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Coverdell Education Savings Account and 529 Plans

As a parent, grandparent or guardian, one of the most important things you can plan for is your child’s education. A Coverdell Education Savings Account or 529 Plan are both excellent financial tools to use in saving for their education. 

Certus Financial Services will work with you to determine the best product for your specific needs. There are some similarities between them:

  • You control how assets are invested
  • Earnings grow tax deferred
  • Funds may be withdrawn free of federal income tax if used for qualified education expenses
  • Assets can be transferred to another family member if the intended beneficiary doesn't attend college or doesn't use all of the assets
  • Assets held may also affect your child's access to financial aid

 There are also some key differences:


  • Contribution limit of $2,000 per year for each child.
  • Adjusted Gross Income (AGI) phase-out levels for eligible contributors of $190,000 to $220,000 for married taxpayers filing joint returns.
  • If there is a balance in the Coverdell ESA when the beneficiary reaches age 30, it must generally be distributed within 30 days.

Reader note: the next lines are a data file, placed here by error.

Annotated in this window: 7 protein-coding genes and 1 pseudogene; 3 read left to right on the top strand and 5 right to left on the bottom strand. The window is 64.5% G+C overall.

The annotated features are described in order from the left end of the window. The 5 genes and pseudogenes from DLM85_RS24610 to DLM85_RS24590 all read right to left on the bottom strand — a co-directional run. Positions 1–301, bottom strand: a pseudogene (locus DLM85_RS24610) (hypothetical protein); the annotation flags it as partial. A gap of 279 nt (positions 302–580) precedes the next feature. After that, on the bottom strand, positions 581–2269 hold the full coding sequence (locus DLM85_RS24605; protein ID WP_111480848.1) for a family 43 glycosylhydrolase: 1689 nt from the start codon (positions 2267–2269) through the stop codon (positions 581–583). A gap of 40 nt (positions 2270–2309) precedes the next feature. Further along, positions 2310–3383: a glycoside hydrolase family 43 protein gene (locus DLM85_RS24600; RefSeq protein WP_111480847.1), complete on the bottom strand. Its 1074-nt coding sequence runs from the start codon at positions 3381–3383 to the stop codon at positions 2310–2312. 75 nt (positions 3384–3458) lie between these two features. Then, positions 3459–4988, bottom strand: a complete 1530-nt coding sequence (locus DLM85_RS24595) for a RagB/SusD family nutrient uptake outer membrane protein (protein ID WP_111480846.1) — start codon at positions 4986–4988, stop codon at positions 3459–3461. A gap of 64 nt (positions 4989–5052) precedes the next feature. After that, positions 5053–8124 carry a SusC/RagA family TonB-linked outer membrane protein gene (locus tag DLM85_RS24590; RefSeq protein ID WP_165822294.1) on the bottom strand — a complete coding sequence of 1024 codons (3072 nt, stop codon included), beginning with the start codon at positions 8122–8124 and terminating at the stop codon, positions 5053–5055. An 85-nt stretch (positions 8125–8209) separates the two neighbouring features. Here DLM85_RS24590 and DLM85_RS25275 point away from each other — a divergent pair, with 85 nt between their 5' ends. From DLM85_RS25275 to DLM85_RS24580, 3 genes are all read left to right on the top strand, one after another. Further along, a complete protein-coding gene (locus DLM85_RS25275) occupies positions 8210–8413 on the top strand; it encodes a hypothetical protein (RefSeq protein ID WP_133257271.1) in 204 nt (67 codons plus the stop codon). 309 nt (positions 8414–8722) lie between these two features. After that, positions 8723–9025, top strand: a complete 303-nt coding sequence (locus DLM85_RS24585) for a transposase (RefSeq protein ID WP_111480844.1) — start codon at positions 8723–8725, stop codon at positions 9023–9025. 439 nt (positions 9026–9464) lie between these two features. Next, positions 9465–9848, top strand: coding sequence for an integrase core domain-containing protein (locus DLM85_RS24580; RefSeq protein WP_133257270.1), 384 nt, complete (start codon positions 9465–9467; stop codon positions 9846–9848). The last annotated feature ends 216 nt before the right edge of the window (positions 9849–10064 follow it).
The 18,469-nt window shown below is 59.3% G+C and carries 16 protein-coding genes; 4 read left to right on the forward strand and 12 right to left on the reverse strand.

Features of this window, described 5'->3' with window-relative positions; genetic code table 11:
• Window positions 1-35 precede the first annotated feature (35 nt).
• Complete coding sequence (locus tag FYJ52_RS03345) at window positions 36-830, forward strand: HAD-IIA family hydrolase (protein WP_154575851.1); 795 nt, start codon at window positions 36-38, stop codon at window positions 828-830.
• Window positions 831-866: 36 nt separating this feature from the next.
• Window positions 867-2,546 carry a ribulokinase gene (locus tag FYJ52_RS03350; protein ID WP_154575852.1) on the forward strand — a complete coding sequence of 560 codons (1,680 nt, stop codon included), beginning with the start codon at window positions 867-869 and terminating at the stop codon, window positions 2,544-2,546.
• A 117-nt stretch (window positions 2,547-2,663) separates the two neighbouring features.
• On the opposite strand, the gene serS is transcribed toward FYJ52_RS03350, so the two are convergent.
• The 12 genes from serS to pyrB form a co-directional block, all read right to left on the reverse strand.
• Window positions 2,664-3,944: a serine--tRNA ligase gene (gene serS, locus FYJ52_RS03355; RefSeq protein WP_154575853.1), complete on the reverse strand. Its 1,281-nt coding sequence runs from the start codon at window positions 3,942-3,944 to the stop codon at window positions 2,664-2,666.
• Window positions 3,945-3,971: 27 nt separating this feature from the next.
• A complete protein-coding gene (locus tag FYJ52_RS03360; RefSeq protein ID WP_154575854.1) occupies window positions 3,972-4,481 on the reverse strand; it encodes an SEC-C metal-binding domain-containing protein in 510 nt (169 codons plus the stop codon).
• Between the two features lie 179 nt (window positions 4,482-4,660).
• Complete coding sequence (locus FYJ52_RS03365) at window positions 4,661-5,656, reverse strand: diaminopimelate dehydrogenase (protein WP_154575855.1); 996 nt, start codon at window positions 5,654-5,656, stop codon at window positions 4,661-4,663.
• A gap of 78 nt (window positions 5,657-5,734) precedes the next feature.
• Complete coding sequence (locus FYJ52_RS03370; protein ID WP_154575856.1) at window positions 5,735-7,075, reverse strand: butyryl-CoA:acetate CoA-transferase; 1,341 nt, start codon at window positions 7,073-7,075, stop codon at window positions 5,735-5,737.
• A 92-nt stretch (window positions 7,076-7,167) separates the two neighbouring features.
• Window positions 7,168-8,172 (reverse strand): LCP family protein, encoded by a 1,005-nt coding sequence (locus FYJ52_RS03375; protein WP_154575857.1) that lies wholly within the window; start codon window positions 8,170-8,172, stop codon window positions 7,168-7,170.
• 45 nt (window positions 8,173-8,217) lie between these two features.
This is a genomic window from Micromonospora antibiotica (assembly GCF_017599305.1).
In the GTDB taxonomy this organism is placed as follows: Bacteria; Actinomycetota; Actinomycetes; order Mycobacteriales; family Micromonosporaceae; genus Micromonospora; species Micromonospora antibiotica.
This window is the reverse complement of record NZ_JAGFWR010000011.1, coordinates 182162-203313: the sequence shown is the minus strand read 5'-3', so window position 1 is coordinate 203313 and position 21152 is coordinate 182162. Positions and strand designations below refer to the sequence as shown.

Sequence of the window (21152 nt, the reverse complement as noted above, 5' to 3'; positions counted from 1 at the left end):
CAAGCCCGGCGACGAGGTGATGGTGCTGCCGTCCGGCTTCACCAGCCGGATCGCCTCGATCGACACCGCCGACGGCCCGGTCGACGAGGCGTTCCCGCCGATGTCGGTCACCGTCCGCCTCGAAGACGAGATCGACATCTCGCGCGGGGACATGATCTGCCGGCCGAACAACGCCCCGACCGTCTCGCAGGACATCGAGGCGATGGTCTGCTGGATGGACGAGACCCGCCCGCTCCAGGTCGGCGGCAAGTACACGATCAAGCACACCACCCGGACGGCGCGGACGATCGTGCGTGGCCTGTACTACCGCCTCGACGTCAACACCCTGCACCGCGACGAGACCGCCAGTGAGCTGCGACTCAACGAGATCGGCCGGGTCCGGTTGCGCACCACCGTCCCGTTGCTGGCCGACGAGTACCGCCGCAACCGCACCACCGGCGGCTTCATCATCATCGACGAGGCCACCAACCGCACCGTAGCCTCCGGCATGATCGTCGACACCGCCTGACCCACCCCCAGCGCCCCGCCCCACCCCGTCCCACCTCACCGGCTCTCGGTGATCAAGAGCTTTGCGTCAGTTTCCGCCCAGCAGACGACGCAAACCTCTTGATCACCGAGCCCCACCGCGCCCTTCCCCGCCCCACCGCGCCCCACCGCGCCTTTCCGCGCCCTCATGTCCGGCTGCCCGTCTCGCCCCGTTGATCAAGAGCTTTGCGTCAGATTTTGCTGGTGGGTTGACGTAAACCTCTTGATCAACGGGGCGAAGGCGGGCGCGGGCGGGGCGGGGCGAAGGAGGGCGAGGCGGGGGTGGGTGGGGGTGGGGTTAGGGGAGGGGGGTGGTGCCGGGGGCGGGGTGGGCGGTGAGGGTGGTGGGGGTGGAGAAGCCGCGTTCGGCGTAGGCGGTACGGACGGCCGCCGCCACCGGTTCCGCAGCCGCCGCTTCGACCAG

• Assets may be withdrawn for qualified elementary and secondary education expenses. That includes tuition to public or private schools, kindergarten through 12th grade, as well as computers and educational software.


  • Contribution limits are set by the state offering the plan, sometimes as much as $360,000, and there is no income limit for contributors.
  • The federal government allows yearly contributions from single taxpayers up to $14,000 or a lump sum of $70,000 in the first year of a five-year period to avoid gift-tax consequences. Married couples may contribute up to $28,000 per year or $140,000 in a lump sum for that first year contribution.
  • No age limit on using 529 plan assets.
  • 529 plan assets may only be used for eligible expenses at accredited public or private colleges and universities.
  • Investors can invest in any state's plan to find a portfolio that most closely fits their objectives.
  • The state offering a 529 plan has portfolios administered by investment companies, and assets may only be invested in the portfolios offered by the state-sponsored plan in which you participate.

529 Disclosure: Before investing, the investor should consider whether the investor’s or beneficiary’s home state offers any state tax or other benefits available only from that state’s 529 Plan.